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Clinical Trials for Natural Hepatitis C Remedy Looking Good

June 28, 2006

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What can interferon non-responders do about Hepatitis C? What about people who cannot or will not tolerate the devastating side effects of interferon therapy? Find out about the positive preliminary results from a medical study of a natural Japanese prescription medicine that’s available to patients now.

Progressive Alternative Medicine Solution Undergoes Clinical Trials and Holds Promise of Benefiting Millions of Americans with Hepatitis C

Source: HepCare Inc.

An estimated five million Americans have been infected with Hepatitis C virus (HCV) according to a study published at the Liver Meeting by the American Association for the Study of Liver Diseases (AASLD) in November 2005. Chronic Hepatitis C is associated with significant morbidity (liver cirrhosis and hepatocellular carcinoma) and mortality. Current treatment is based on interferon and ribavirin. However, treatment options are limited for patients who are not candidates for interferon-based therapy, particularly for those who suffer from HCV genotype 1 infection.

Sho-saiko-to (SST), a standardized herbal formula, is under a clinical phase II trial by a leading New York Cancer Research Institute to determine its effect on Hepatitis C patients. The research group has reported the preliminary results of 15 patients at the 2nd Society of Integrative Oncology Conference in San Diego on November 10, 2005. This study is titled “Sho-saiko-to for Patients with Chronic Hepatitis C Who Are Intolerant to or Have Contraindication to Interferon-Based Therapy: A Phase II Study.” SST is know to have anti-fibrotic effect by inhibition of lipid peroxidation in hepatocytes and stellate cells in animal studies. It has also been shown to reduce aminotransferase levels and the incidence of hepatocellular carcinoma in hepatitis and liver cirrhosis patients.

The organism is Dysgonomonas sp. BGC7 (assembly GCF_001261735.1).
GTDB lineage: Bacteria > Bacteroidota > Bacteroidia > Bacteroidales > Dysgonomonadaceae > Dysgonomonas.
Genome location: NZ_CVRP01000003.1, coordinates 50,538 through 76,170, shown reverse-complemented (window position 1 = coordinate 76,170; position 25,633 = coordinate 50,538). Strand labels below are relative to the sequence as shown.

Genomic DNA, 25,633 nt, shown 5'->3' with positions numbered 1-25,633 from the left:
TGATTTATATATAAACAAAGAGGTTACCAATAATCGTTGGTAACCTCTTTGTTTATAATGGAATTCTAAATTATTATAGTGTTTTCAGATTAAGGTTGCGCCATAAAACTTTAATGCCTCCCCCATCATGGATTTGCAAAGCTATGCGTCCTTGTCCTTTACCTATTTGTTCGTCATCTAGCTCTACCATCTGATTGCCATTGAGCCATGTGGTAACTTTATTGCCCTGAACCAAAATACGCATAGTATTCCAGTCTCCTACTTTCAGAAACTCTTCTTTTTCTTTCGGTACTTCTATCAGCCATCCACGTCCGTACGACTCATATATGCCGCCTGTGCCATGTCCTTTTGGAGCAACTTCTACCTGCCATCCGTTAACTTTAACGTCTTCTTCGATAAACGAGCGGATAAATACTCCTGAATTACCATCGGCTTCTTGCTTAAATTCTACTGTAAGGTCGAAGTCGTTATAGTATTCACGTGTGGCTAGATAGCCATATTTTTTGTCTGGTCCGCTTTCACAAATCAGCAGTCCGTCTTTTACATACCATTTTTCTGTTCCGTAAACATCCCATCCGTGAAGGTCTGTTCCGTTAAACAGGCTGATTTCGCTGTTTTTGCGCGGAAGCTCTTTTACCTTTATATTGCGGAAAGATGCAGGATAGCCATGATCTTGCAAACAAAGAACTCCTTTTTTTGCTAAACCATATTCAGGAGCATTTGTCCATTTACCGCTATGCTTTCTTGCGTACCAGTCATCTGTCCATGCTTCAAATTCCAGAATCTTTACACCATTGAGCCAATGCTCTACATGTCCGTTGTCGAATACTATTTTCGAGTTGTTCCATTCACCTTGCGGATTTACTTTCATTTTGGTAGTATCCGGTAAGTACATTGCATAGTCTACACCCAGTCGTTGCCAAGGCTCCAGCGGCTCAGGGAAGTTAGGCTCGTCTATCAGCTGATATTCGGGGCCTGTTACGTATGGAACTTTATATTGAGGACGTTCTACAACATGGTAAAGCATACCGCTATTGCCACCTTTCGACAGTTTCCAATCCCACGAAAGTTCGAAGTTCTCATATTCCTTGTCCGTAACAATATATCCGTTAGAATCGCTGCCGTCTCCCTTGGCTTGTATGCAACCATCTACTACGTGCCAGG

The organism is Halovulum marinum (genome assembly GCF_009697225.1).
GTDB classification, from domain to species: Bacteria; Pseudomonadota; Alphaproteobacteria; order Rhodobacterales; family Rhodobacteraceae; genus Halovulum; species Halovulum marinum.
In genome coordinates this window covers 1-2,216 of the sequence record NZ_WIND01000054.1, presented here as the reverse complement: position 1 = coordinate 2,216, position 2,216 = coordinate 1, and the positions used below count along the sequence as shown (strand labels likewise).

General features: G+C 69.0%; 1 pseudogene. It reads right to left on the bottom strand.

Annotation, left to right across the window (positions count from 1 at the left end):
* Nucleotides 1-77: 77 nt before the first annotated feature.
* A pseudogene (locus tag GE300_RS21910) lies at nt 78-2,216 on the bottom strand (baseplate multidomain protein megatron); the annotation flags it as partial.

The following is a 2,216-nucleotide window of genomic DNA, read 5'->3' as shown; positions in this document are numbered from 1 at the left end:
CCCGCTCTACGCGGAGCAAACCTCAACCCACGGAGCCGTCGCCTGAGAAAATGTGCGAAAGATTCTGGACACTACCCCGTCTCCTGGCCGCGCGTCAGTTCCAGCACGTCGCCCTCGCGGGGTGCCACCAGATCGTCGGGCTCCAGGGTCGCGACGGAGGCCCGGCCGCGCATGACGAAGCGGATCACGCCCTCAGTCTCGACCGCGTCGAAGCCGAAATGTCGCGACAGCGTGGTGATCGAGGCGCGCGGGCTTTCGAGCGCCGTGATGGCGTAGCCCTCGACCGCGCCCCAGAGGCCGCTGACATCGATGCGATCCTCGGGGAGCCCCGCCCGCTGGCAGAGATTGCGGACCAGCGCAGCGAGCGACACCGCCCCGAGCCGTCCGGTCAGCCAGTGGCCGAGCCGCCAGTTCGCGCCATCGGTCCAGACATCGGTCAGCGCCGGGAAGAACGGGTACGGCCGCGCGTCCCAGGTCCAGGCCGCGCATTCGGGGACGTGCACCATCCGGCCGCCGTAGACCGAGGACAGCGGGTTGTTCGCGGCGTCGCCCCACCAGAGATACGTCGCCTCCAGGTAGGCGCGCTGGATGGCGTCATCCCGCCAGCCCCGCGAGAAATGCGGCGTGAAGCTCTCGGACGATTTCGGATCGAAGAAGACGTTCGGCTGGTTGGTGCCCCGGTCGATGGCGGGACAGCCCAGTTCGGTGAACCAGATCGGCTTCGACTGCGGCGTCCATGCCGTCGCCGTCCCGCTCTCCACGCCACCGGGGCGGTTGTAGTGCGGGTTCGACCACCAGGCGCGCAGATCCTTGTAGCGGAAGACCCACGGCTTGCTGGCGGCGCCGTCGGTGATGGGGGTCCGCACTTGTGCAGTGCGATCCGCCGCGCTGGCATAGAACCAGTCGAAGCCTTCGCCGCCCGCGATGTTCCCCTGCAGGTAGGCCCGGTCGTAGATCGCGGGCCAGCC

According to the design of the clinical trial, 31 patients will receive SST daily for 52 weeks. Fifteen patients have completed the treatment and the preliminary results have been reported. No serious adverse events have been attributed to SST among any patients who enrolled in the trial. Among the 15 patients who completed the study, reductions in alanine aminotransferase (ALT) were observed in 11 patients and aspartate aminotransferase (AST) in 10 patients. In 10 patients, the liver biopsy showed 20% improvement on histological assessment of the liver. This is consistent with the findings by the Japanese researchers for its anti-inflammatory effect. More interestingly, the majority of the patients whom participated in the clinical trial were genotype 1 infection.

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